Articles | Volume 13, issue 3
Nonlin. Processes Geophys., 13, 353–363, 2006
https://doi.org/10.5194/npg-13-353-2006

Special issue: Turbulent transport in geosciences

Nonlin. Processes Geophys., 13, 353–363, 2006
https://doi.org/10.5194/npg-13-353-2006

  07 Aug 2006

07 Aug 2006

Penetrative convection in stratified fluids: velocity and temperature measurements

M. Moroni and A. Cenedese M. Moroni and A. Cenedese
  • Department of Hydraulics, Transportations and Roads, University of Rome "La Sapienza", Rome, Via Eudossiana 18 – 00184, Italy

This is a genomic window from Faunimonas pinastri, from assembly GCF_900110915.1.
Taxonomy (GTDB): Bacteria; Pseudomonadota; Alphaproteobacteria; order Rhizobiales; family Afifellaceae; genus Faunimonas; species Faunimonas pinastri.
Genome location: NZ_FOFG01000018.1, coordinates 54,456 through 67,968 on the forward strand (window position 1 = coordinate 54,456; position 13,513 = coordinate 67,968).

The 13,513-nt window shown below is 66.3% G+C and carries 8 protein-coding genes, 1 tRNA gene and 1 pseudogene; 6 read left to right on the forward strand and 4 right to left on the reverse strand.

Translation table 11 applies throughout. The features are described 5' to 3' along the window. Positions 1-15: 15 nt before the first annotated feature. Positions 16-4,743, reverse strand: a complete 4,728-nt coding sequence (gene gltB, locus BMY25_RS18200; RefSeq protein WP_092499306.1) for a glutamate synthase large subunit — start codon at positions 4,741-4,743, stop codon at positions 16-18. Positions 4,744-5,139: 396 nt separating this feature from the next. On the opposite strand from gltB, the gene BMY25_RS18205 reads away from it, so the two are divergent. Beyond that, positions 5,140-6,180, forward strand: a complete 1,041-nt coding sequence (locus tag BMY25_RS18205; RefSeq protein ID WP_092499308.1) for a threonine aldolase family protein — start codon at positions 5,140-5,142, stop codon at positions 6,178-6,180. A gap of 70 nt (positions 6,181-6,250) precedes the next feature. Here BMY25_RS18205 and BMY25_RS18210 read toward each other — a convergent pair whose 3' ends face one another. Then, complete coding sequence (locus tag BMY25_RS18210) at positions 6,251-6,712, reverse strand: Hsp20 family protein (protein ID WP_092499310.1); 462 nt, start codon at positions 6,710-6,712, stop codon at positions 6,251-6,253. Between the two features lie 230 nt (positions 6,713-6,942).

Abstract. The flux through the interface between a mixing layer and a stable layer plays a fundamental role in characterizing and forecasting the quality of water in stratified lakes and in the oceans, and the quality of air in the atmosphere. The evolution of the mixing layer in a stably stratified fluid body is simulated in the laboratory when "Penetrative Convection" occurs. The laboratory model consists of a tank filled with water and subjected to heating from below. The methods employed to detect the mixing layer growth were thermocouples for temperature data and two image analysis techniques, namely Laser Induced Fluorescence (LIF) and Feature Tracking (FT). LIF allows the mixing layer evolution to be visualized. Feature Tracking is used to detect tracer particle trajectories moving within the measurement volume. Pollutant dispersion phenomena are naturally described in the Lagrangian approach as the pollutant acts as a tag of the fluid particles. The transilient matrix represents one of the possible tools available for quantifying particle dispersion during the evolution of the phenomenon.